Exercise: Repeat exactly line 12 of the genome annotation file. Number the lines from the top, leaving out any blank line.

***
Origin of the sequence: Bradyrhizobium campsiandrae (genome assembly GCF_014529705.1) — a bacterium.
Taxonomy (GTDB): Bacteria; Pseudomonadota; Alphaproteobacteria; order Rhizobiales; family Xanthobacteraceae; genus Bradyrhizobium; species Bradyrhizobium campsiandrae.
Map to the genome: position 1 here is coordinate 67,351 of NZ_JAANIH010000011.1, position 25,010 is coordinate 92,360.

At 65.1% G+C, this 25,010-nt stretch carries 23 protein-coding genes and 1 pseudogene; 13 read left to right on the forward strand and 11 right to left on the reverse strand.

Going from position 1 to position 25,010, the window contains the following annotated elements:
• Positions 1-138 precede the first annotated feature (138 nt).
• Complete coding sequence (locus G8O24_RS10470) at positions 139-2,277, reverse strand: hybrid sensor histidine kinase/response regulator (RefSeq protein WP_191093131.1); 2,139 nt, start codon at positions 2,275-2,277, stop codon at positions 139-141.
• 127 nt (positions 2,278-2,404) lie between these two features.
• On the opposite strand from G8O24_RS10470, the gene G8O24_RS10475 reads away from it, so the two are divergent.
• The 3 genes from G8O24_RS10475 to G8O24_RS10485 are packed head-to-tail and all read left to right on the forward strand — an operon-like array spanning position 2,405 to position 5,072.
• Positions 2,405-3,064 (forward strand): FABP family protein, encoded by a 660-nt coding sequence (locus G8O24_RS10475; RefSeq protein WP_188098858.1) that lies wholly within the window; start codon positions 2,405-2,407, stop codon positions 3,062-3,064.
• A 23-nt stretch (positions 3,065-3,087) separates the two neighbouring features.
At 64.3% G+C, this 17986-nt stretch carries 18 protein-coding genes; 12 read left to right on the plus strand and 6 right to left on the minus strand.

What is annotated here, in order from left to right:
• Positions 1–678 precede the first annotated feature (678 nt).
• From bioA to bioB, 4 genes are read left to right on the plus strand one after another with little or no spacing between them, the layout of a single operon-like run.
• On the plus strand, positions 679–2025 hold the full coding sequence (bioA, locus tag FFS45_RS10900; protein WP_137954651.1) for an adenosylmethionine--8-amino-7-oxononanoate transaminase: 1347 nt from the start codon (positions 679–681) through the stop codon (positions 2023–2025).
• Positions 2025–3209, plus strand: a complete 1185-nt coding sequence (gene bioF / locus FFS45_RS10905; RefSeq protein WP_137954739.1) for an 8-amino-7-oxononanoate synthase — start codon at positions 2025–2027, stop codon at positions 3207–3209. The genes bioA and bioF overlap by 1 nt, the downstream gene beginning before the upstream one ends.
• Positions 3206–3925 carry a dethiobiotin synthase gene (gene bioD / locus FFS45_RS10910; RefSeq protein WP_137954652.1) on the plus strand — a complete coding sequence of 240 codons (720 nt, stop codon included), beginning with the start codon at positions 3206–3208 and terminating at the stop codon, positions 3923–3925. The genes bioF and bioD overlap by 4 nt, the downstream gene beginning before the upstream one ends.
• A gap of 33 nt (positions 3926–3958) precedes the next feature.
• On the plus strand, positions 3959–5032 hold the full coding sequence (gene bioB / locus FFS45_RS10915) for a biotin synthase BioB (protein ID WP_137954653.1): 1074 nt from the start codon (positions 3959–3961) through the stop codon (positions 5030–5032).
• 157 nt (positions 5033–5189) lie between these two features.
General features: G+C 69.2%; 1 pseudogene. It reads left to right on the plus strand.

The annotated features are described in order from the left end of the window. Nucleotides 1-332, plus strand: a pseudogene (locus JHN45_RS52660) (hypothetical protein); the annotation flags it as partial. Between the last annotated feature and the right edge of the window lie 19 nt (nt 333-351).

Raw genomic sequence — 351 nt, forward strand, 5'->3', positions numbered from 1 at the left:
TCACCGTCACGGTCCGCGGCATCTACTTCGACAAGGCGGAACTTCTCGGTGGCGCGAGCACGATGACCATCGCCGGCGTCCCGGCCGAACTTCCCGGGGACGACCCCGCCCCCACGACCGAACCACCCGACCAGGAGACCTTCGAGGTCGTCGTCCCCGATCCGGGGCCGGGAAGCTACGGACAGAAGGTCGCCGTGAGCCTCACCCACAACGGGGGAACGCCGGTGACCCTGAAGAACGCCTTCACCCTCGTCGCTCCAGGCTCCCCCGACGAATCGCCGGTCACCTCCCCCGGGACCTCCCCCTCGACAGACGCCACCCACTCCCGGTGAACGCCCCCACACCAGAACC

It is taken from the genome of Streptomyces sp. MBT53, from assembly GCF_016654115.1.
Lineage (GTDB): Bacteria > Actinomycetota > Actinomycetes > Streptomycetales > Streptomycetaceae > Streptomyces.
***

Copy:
• A 23-nt stretch (positions 3,065-3,087) separates the two neighbouring features.